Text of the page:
Daniel Defoe's 1719 novel, "Robinson Crusoe," written when Defoe was 59 years old, is a multifaceted work whose layers of significance can easily escape those who read it in their youth. The English precursor to the survival/adventure/shipwreck narrative, "Robinson Crusoe" details the career of an errant youth who discovers hope and faith through experimentation. Crusoe's exploits are also important to a developing early 18th century notion of the ideal industrious middle class citizen, as well as reaffirming the growth of British Imperialism.
As a boy in a household already fractured by rebellious sons, Crusoe lives aimlessly with his father and mother, always desiring to leave the confines of his home for the sea. Against the better wisdom of his father, who advises him to remain where he is and enjoy the fruits of an easy-going middle class life, Crusoe takes to the ocean. A series of ill-omened occurrences, including shipwrecks and enslavement lead Crusoe to a deserted island off the coast of South America, where he is forced to provide and fend for himself.
Though Crusoe's spiritual awakening has been much noted in reviews, one important facet of his Christian moralizing in the novel that is noteworthy is the way the novel problematizes Protestant-Catholic relations throughout the novel. The vast majority of Crusoe's early encounters are among Spanish and Portuguese colonists and traders. It is interesting how Crusoe measures the English against them, and how that comparison extends into Crusoe's evaluation of the various 'savages' he comes across in the novel.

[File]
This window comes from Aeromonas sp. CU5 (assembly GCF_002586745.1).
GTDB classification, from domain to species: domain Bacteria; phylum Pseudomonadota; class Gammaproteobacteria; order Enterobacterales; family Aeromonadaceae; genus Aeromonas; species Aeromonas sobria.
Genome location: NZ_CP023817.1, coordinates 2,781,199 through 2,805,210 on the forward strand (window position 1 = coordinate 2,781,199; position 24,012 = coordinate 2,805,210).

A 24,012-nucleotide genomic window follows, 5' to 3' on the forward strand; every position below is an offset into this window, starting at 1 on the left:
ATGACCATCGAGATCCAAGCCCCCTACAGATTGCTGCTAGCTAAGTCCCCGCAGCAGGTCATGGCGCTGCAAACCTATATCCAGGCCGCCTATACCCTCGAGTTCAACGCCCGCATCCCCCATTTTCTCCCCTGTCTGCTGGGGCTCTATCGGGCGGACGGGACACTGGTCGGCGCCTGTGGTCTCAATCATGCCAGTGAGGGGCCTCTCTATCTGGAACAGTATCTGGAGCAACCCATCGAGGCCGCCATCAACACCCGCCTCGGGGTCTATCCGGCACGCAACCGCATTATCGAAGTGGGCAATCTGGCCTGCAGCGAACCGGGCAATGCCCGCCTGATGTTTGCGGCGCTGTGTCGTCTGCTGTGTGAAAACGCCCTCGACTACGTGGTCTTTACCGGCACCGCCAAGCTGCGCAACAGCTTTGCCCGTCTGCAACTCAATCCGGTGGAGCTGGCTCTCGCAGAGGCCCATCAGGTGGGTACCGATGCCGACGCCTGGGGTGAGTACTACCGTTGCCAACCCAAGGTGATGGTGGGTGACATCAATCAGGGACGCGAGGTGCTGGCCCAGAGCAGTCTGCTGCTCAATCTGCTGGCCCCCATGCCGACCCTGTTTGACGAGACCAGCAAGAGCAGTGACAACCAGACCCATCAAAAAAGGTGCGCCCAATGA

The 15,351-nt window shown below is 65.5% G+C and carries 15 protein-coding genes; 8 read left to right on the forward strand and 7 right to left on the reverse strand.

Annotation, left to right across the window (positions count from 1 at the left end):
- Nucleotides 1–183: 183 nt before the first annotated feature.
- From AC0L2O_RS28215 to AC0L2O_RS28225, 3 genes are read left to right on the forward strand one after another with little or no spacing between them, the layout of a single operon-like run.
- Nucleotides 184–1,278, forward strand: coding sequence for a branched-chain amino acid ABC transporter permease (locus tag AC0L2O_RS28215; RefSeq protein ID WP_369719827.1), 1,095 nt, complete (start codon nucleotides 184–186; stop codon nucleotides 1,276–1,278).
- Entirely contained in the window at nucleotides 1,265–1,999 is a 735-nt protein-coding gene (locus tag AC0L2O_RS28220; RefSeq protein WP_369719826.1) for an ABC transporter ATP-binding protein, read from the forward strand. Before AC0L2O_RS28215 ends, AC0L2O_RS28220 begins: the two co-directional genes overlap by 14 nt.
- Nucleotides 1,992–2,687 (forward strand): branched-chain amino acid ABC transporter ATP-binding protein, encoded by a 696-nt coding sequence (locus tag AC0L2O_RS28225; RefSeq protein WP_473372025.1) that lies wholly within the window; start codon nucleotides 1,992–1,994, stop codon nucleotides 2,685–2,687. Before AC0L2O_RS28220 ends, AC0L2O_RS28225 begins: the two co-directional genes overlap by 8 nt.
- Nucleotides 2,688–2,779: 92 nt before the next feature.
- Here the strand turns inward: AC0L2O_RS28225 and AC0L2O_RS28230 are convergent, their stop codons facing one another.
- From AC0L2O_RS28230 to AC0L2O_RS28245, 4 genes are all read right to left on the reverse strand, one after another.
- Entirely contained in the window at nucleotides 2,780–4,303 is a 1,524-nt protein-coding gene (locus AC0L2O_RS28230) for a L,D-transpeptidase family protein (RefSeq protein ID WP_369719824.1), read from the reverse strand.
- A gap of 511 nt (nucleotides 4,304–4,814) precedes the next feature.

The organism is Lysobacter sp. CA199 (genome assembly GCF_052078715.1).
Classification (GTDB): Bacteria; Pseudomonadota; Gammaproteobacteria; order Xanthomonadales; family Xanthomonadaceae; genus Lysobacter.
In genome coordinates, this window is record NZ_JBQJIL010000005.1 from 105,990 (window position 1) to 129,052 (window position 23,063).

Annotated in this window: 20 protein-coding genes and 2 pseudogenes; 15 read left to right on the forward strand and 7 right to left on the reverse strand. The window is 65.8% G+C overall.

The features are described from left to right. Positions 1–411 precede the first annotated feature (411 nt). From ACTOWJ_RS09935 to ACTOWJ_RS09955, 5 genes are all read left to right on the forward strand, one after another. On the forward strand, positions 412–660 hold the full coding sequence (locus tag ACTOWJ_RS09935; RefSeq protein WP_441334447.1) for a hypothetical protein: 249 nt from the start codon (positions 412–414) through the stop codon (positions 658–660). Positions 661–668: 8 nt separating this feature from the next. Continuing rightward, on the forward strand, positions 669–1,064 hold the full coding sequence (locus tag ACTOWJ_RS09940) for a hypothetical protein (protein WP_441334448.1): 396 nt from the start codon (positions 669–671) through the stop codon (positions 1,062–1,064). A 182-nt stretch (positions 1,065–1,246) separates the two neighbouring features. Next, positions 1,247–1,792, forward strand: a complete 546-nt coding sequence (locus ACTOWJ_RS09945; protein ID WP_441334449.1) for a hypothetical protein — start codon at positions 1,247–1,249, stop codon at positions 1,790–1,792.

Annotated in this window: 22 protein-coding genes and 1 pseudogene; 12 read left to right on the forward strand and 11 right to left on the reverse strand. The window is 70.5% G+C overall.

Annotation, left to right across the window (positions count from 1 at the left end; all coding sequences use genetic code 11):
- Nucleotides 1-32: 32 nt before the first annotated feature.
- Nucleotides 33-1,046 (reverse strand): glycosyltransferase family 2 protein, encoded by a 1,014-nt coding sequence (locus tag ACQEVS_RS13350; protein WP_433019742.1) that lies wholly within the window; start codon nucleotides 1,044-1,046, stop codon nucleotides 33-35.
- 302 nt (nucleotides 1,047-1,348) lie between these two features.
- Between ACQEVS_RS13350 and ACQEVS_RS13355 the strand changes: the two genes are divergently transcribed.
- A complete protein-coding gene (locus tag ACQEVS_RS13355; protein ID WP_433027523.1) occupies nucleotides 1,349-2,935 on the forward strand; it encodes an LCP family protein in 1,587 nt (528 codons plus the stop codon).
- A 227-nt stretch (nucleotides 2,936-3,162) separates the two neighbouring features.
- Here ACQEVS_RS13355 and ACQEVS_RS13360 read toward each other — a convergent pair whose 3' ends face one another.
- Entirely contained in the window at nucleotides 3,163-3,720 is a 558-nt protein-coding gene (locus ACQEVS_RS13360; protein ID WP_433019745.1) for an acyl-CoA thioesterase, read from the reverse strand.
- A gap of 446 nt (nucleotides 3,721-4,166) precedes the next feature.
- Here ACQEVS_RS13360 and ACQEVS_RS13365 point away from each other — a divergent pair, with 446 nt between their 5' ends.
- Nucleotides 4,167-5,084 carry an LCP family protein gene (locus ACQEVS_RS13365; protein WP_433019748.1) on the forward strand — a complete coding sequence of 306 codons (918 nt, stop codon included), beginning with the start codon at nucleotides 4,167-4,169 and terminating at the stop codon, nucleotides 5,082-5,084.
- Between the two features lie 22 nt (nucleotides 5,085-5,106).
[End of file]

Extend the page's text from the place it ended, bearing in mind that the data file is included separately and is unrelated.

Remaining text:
Another great layer of significance in "Robinson Crusoe" concerns its attitudes toward English history and colonial ventures. Note the language of possession, authority, and control that colour Crusoe's descriptions of himself and the uninhabited island he must learn to live on. I find especially telling, in accordance with his religious views, how England's 18th century colonial competitors, the Spanish, Portuguese, Dutch, and French, are characterized by Crusoe.
I could also cite the often explicitly homoerotic undertones in the relationship between Crusoe and his Native American manservant, Friday, as a source of compelling interest in Defoe's novel. In the realm of the socio-economic, Crusoe's appropriation of utilitarianism in regards to raw materials, money, and even people is an important theme. For those who have read it a million times or never, Defoe's "Robinson Crusoe" is entertaining and edifying, always worth reading and rereading